When we arrived at the ramp at 5am, there was definitely a light wind making its presence felt. We launched and began to run toward the shoals. But it was just too uncomfortable for an hour long run with two kids and a wife! So we decided to try the creeks and see what the weather did as the morning progressed. But the fish here just didn't want to play the game, so it didn't take long to make the decision to run to the Cape and investigate conditions out wide.
Initially we sounded around the inside of the Cape for anything interesting, but then poked our nose out the front for a look. As it happened, the swell was horrible, but the wind wasn't too bad. So I decided to wonder on over to a mark about 3km away. Even if we just did a few drops of some plastics for a Fingermark. At lease get a chance to see if things would settle.
We sounded around the mark and found a couple of really nice bommies that looked promising. Conditions made using the electric to anchor a little testing, with the odd wave making it over the bow of the boat. But once settled into position it was definitely fishable. It wasn't until now that I made Tania aware there was bait on board! Immediately I had to rig up a hook and sinker on the Stella 8000SW so she could investigate what was below. And it din't take long and she was pulling up fish after fish. Unfortunately, most were small or undesirable! But thats what you put up with when using bait ;-)
I continued to work the old faithful Threadybuster lure. Even in 16m of water, these lures get down quick and attract all sorts of attention. And spiced with a little S-factor makes them even more irresistible. This was also a great opportunity to put some turns on my Stella 4000SWB combo. This reel is loaded with 20lb Power Pro and sits on a T-Curve 701. Its a great soft plastics combo, but is more suited to offshore work and has not had a whole lot of use thus far. While the Thready didn't attract as many bites as the old stinky pillie, the fish that did hit the lure were of a better quality. I managed a couple of Nannygai and the biggest Grassy Sweetlip that I have ever seen. At 50cm I was hard to believe it wan't a Spangly.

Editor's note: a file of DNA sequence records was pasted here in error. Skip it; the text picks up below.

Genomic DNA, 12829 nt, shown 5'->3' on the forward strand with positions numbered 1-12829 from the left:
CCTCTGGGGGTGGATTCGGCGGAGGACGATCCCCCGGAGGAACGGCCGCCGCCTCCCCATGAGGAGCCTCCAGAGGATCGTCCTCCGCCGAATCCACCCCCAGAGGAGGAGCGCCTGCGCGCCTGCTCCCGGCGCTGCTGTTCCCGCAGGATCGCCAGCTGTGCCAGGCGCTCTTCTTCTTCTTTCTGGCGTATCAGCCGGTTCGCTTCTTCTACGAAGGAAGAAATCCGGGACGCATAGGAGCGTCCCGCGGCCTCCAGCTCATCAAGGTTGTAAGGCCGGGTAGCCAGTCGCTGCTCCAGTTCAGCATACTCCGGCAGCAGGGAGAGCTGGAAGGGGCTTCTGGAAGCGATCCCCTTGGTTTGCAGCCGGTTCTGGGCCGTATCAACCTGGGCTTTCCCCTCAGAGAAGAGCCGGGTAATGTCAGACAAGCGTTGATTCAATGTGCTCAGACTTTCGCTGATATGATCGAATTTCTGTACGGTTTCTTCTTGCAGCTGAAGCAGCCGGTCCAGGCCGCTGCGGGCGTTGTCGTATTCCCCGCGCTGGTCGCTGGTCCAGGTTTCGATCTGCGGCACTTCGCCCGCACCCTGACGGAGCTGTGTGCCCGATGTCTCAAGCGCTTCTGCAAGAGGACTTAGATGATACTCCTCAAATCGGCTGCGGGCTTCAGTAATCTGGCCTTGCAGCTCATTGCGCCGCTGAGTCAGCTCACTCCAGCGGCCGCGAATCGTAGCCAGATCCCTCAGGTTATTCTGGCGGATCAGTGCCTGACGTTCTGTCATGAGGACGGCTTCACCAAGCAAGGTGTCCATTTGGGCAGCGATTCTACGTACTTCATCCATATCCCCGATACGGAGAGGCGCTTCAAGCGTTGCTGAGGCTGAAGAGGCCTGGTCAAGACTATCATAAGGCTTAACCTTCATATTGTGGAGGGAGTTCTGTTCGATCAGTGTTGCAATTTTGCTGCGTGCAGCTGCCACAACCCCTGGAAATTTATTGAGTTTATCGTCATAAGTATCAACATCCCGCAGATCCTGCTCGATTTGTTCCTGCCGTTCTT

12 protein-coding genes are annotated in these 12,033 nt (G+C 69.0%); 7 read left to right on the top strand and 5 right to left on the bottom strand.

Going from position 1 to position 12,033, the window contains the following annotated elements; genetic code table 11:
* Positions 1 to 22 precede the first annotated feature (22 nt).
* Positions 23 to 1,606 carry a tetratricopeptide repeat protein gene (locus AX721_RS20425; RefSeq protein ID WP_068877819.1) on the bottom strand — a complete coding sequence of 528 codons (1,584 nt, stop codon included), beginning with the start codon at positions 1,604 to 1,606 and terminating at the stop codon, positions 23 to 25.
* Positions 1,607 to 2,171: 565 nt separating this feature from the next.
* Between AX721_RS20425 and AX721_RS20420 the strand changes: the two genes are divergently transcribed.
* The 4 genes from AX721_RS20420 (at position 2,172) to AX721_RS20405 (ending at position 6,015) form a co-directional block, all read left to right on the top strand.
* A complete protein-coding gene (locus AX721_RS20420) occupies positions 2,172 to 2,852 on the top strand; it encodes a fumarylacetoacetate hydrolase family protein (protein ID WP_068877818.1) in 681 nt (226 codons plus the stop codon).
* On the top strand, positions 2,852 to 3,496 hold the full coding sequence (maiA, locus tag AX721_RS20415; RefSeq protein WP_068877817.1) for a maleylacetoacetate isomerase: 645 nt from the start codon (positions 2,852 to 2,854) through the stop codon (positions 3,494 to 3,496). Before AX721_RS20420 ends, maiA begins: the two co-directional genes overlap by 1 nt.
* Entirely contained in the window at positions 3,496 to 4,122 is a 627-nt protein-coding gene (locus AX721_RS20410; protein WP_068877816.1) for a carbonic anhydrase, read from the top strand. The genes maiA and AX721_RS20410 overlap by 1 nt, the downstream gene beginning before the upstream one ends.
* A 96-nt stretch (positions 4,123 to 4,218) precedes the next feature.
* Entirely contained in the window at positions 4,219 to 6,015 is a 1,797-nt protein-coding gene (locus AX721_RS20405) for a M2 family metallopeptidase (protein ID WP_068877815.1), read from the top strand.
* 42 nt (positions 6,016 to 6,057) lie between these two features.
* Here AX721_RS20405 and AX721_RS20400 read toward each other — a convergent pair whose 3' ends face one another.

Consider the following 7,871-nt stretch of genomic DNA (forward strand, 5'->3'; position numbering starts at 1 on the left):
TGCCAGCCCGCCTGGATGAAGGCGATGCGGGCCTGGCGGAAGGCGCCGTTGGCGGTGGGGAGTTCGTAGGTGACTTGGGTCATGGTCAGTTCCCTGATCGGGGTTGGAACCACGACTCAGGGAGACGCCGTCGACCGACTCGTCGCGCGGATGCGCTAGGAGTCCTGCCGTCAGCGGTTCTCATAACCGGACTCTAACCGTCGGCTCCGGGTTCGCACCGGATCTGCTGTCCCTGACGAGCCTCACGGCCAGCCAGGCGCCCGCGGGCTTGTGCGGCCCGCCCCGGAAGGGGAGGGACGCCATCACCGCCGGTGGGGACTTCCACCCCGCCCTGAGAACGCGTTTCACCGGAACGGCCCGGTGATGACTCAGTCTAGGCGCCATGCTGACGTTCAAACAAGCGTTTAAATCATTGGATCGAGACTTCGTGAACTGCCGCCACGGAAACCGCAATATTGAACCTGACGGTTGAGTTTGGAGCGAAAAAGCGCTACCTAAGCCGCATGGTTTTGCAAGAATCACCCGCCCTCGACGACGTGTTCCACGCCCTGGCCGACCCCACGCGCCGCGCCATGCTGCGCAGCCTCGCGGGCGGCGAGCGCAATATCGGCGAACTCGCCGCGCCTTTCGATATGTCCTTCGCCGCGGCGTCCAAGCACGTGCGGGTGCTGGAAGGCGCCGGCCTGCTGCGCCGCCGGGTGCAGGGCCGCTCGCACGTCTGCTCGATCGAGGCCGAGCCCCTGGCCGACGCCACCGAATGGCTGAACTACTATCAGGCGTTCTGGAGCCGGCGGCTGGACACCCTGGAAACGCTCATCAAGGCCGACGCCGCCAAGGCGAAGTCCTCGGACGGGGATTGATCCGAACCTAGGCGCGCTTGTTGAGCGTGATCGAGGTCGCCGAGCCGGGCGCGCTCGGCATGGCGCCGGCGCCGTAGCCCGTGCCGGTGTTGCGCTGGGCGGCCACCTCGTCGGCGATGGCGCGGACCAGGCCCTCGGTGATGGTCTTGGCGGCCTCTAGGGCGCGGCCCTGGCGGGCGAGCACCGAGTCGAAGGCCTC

Back in the bay and the pesky Northerly wind was starting to build. But I was determined to give the Barra a go. We spot-locked on the dropoff I wanted to fish, and a couple of Barra were showing on the Side Image of the Humminbird. It didn't take too many casts and a nice fish smashed the Threadybuster. This fish ran hard and had me all around the electric motor. Barra are not really well known as being a hard fighting fish for their size, but this one had my on edge the whole time. A couple of jumps and very tense moments and the fish was led into the waiting net. Dinner! At 65cm this was almost a carbon copy of the fish I landed just one day earlier. The kids were excited as, they just love fresh Barra fillets. And one of this size is just perfect to feed the four of us.
Lachy and I tried for another one for over half an hour. But it wasn't to be. The wind was now in the 15-20knot range and we had long run home. So we called it quits. Glad we did too, the run home was very wet!
The Minn Kota iPilot motors never cease to amaze me. The iPilot feature kept us dead on the mark all morning. And despite the breezy and sloppy conditions, the batteries were still showing almost full after the mornings fishing. If you are sick of anchoring and re-anchoring to postion your boat on small marks, do yourself a favour and get a Minn Kota iPilot. You will NEVER look back!